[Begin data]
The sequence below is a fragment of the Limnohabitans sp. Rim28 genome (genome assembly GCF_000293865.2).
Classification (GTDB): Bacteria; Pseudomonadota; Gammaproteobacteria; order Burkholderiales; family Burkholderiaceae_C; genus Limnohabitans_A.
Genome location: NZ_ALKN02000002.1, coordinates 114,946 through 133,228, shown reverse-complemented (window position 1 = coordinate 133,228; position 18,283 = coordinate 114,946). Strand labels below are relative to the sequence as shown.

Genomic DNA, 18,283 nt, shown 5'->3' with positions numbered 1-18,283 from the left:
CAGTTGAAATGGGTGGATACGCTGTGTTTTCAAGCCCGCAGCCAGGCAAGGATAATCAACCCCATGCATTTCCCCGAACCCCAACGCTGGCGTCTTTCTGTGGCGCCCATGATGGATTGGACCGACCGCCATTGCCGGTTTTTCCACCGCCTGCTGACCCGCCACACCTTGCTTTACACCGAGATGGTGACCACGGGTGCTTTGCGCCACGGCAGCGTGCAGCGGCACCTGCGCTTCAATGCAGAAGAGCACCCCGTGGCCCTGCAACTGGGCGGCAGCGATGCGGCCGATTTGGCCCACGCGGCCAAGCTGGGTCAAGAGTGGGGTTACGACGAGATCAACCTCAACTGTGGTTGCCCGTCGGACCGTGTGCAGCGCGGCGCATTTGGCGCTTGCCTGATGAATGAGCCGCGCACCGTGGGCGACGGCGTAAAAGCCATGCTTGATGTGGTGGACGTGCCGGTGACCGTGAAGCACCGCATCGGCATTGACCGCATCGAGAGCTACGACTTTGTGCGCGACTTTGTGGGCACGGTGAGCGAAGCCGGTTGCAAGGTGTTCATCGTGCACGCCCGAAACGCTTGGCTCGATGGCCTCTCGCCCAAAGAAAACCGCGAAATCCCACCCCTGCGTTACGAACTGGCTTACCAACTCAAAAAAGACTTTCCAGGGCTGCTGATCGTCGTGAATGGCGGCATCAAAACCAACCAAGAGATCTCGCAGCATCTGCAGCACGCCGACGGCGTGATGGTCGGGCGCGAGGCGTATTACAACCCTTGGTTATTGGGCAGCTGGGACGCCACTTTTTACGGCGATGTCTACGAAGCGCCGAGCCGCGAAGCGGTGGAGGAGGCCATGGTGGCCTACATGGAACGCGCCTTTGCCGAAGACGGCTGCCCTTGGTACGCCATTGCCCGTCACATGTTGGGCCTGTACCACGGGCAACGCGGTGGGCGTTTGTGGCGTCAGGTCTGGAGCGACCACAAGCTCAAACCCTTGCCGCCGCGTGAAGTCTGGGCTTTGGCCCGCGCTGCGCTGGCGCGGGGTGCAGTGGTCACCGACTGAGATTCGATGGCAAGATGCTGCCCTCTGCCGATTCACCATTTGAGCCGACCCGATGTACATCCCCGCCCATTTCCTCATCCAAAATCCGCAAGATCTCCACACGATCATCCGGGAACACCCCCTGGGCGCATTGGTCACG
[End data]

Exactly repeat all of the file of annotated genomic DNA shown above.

The sequence below is a fragment of the Limnohabitans sp. Rim28 genome (genome assembly GCF_000293865.2).
Classification (GTDB): Bacteria; Pseudomonadota; Gammaproteobacteria; order Burkholderiales; family Burkholderiaceae_C; genus Limnohabitans_A.
Genome location: NZ_ALKN02000002.1, coordinates 114,946 through 133,228, shown reverse-complemented (window position 1 = coordinate 133,228; position 18,283 = coordinate 114,946). Strand labels below are relative to the sequence as shown.

Genomic DNA, 18,283 nt, shown 5'->3' with positions numbered 1-18,283 from the left:
CAGTTGAAATGGGTGGATACGCTGTGTTTTCAAGCCCGCAGCCAGGCAAGGATAATCAACCCCATGCATTTCCCCGAACCCCAACGCTGGCGTCTTTCTGTGGCGCCCATGATGGATTGGACCGACCGCCATTGCCGGTTTTTCCACCGCCTGCTGACCCGCCACACCTTGCTTTACACCGAGATGGTGACCACGGGTGCTTTGCGCCACGGCAGCGTGCAGCGGCACCTGCGCTTCAATGCAGAAGAGCACCCCGTGGCCCTGCAACTGGGCGGCAGCGATGCGGCCGATTTGGCCCACGCGGCCAAGCTGGGTCAAGAGTGGGGTTACGACGAGATCAACCTCAACTGTGGTTGCCCGTCGGACCGTGTGCAGCGCGGCGCATTTGGCGCTTGCCTGATGAATGAGCCGCGCACCGTGGGCGACGGCGTAAAAGCCATGCTTGATGTGGTGGACGTGCCGGTGACCGTGAAGCACCGCATCGGCATTGACCGCATCGAGAGCTACGACTTTGTGCGCGACTTTGTGGGCACGGTGAGCGAAGCCGGTTGCAAGGTGTTCATCGTGCACGCCCGAAACGCTTGGCTCGATGGCCTCTCGCCCAAAGAAAACCGCGAAATCCCACCCCTGCGTTACGAACTGGCTTACCAACTCAAAAAAGACTTTCCAGGGCTGCTGATCGTCGTGAATGGCGGCATCAAAACCAACCAAGAGATCTCGCAGCATCTGCAGCACGCCGACGGCGTGATGGTCGGGCGCGAGGCGTATTACAACCCTTGGTTATTGGGCAGCTGGGACGCCACTTTTTACGGCGATGTCTACGAAGCGCCGAGCCGCGAAGCGGTGGAGGAGGCCATGGTGGCCTACATGGAACGCGCCTTTGCCGAAGACGGCTGCCCTTGGTACGCCATTGCCCGTCACATGTTGGGCCTGTACCACGGGCAACGCGGTGGGCGTTTGTGGCGTCAGGTCTGGAGCGACCACAAGCTCAAACCCTTGCCGCCGCGTGAAGTCTGGGCTTTGGCCCGCGCTGCGCTGGCGCGGGGTGCAGTGGTCACCGACTGAGATTCGATGGCAAGATGCTGCCCTCTGCCGATTCACCATTTGAGCCGACCCGATGTACATCCCCGCCCATTTCCTCATCCAAAATCCGCAAGATCTCCACACGATCATCCGGGAACACCCCCTGGGCGCATTGGTCACG